When I was preparing to go from stay at home mom to working mom, one of the hardest things to do was to wrap my head around the whole day care thing. Having been at home with the kiddos from day one (a total of three and a half years!), I had zero experience with getting kids packed up and ready to go to daycare. I ventured out to Target, without really having a clue as to what I needed or wanted, I just knew I needed to find something in which to pack the kids’ (and my own) lunches.
Immediately upon arrival at Target, I was frustrated. It seems no one who decides where things in Target are placed actually shops there because lunch bags and lunch boxes were at completely opposite ends of the store. After wandering around the store, I finally found insulated lunch bags amongst the camping gear, and ice packs were thankfully in the next aisle. The lunch boxes however, were in the opposite corner of the store, in the same aisle as the food storage items: plastic wrap, aluminum foil, etc. Oh, and then there was also a random selection of lunch boxes in the baby aisle. The selection of lunch boxes wasn’t that great, but with shopping time limited to either the couple of hours in between the two naps that my little guy still takes (assuming I have the emotional strength to go shopping with the little- ahem-angels), or the few hours after bedtime (with the hubs at home of course) assuming I have the energy to drag myself out at the end of the day, you just don’t have the luxury of shopping around. Besides, with about a week from job offer to first day, I had a ton of prep to do and couldn’t spend much time on this task either.
Amongst a sea of uninspired boxes, the Rubbermaid Lunch Blox boxes caught my eye. The green lids popped on the shelf and the various compartments inside the main boxes offered a variety of options for lunch components. After all, my plan was to offer a variety of foods in an interesting presentation. I decided to buy two sets of the Entree Open Stock boxes for the kids and a Salad Kit for myself.
The Entree Open Stock Box. Notice the two removable compartments, and the indentations on the lid.
The kids’ boxes are rectangular and shallow and come with a small and large rectangular insert so you can pack a sandwich and a side and they won’t mix and get soggy. The lids have indentations that allow you to click other smaller containers from the same line if you want to pack more food without the different containers getting jumbled up. Overall I’m satisfied with these boxes. My only wish is that Rubbermaid would offer more varieties of the inserts that go inside the box so that you could pack different sides, say crackers and fruit without mixing them. But my bento box inspired solution has been to use silicone baking cups to create smaller areas within the boxes. I should also add that because the boxes are quite long, they just barely fit inside a standard insulated kids’ lunch bag.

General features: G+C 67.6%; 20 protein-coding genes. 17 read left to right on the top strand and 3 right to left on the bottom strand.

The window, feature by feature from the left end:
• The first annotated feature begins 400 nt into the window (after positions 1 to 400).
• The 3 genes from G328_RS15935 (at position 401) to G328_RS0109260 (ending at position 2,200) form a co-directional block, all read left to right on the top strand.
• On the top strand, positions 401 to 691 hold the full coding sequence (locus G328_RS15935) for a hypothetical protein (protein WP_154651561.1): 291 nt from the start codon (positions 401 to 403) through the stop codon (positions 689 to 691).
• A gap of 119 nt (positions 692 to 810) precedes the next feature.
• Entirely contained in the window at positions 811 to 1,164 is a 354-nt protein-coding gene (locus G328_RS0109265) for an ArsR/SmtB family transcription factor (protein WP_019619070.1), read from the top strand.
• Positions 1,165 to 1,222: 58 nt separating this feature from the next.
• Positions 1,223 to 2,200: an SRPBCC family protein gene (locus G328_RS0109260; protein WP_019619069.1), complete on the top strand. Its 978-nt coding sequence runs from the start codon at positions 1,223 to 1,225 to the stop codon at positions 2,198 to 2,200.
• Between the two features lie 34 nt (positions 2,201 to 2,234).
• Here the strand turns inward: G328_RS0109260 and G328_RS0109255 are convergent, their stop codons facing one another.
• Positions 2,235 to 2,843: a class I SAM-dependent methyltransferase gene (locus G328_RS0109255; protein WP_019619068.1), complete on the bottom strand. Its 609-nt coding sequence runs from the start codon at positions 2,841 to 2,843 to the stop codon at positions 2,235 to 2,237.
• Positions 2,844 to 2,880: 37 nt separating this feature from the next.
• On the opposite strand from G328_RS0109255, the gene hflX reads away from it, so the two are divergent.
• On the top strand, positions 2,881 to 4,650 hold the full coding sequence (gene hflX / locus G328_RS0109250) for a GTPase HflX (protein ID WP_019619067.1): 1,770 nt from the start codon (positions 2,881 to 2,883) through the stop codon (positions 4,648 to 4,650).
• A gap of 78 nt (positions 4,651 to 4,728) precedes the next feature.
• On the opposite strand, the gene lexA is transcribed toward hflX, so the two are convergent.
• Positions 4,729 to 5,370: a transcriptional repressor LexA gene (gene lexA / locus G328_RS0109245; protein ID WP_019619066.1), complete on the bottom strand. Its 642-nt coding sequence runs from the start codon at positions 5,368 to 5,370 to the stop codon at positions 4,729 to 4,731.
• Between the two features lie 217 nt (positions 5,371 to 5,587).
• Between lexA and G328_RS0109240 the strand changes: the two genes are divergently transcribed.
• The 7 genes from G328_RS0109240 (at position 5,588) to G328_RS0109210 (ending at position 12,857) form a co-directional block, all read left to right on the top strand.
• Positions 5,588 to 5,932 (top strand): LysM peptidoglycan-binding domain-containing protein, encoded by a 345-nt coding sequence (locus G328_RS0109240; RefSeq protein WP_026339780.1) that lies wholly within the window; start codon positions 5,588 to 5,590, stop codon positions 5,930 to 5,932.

My salad kit is more of a cube shape and comes with an insert divided into three sections, a container for dressing, and an icepack. The icepack attaches to the bottom of the box and the lid has the same indentations as the other boxes for additional containers. The idea behind the insert is that you can pack salad fixings and keep them separated from your salad until you are ready to eat. It’s a nice idea but with the insert in place, there isn’t much room left for the salad itself. In fact, on its own the box is a little small for a salad that is meant to be a meal. Just to try to make a salad that wouldn’t leave me starving I ended up packing it so tight that there wasn’t any room to mix the salad ingredients or evenly distribute the dressing when I was ready to eat. Trying to dig in the bottom for some greens, would result in something else flying out of the salad on to my desk. Then there is the container specifically made for dressing. I thought this was the best concept ever. I’ve always used those little jam jars you get at hotels or on an airplane for my salad dressing, but they’re just a little too small (and I don’t even like my salad to be swimming in dressing). So, you can imagine my disappointment when on my first day at work I opened up my lunch tote, only to find an oil slick coating its bottom. The dressing was still mostly in its container, but apparently the lid was not quite tight enough and some oil from my vinaigrette made it out. At first I thought I hadn’t closed the lid carefully enough, but after six months on the job and more oil slicks than not, I have concluded that there is some design flaw with the lid that requires it to be closed precisely for an airtight (or oil tight) seal. I have noticed that this is not so much of a problem with creamier or thicker dressings, but I mostly use vinaigrette, so it’s an issue for me.
The Salad Kit. See how little space there is for a salad when the insert is in place?
My final verdict is that the Entree Open Stock containers are okay for kids lunches, especially with the option of attaching smaller containers to the lid. However, I am disappointed in the Salad Kit because of its small size and awkward shape, and because of the inconsistent seal on the dressing container. I have stopped using the main container and have started to pack my salads in a larger container from the Rubbermaid Premier Food Storage set. I still use the dressing container and end up with the occasional oil slick in my lunch tote.
I love these Rubbermaid containers, but that’s a topic for another post. I use the deep medium box on the left for my fit-for-a-meal lunch salads.